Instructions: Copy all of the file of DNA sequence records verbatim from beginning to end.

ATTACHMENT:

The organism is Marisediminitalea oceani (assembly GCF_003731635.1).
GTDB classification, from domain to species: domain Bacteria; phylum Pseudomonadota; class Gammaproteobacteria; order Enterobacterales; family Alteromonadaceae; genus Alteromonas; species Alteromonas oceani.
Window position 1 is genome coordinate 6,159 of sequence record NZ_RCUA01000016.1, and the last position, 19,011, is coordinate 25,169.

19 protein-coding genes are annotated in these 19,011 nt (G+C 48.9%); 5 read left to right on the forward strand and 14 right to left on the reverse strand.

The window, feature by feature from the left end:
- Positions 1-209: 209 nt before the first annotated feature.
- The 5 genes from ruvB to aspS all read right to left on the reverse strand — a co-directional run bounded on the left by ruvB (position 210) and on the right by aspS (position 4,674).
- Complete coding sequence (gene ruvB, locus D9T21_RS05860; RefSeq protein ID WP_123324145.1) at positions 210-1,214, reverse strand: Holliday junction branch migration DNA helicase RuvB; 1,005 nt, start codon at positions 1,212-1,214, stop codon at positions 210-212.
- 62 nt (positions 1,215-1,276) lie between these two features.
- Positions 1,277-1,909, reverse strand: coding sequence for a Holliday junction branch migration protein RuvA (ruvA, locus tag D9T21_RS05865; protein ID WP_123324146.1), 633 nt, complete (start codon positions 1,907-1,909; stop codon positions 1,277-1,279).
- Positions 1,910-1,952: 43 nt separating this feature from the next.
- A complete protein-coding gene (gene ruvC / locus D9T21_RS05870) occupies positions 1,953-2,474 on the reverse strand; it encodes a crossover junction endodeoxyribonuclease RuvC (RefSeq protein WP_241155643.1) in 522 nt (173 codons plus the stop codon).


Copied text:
The organism is Marisediminitalea oceani (assembly GCF_003731635.1).
GTDB classification, from domain to species: domain Bacteria; phylum Pseudomonadota; class Gammaproteobacteria; order Enterobacterales; family Alteromonadaceae; genus Alteromonas; species Alteromonas oceani.
Window position 1 is genome coordinate 6,159 of sequence record NZ_RCUA01000016.1, and the last position, 19,011, is coordinate 25,169.

19 protein-coding genes are annotated in these 19,011 nt (G+C 48.9%); 5 read left to right on the forward strand and 14 right to left on the reverse strand.

The window, feature by feature from the left end:
- Positions 1-209: 209 nt before the first annotated feature.
- The 5 genes from ruvB to aspS all read right to left on the reverse strand — a co-directional run bounded on the left by ruvB (position 210) and on the right by aspS (position 4,674).
- Complete coding sequence (gene ruvB, locus D9T21_RS05860; RefSeq protein ID WP_123324145.1) at positions 210-1,214, reverse strand: Holliday junction branch migration DNA helicase RuvB; 1,005 nt, start codon at positions 1,212-1,214, stop codon at positions 210-212.
- 62 nt (positions 1,215-1,276) lie between these two features.
- Positions 1,277-1,909, reverse strand: coding sequence for a Holliday junction branch migration protein RuvA (ruvA, locus tag D9T21_RS05865; protein ID WP_123324146.1), 633 nt, complete (start codon positions 1,907-1,909; stop codon positions 1,277-1,279).
- Positions 1,910-1,952: 43 nt separating this feature from the next.
- A complete protein-coding gene (gene ruvC / locus D9T21_RS05870) occupies positions 1,953-2,474 on the reverse strand; it encodes a crossover junction endodeoxyribonuclease RuvC (RefSeq protein WP_241155643.1) in 522 nt (173 codons plus the stop codon).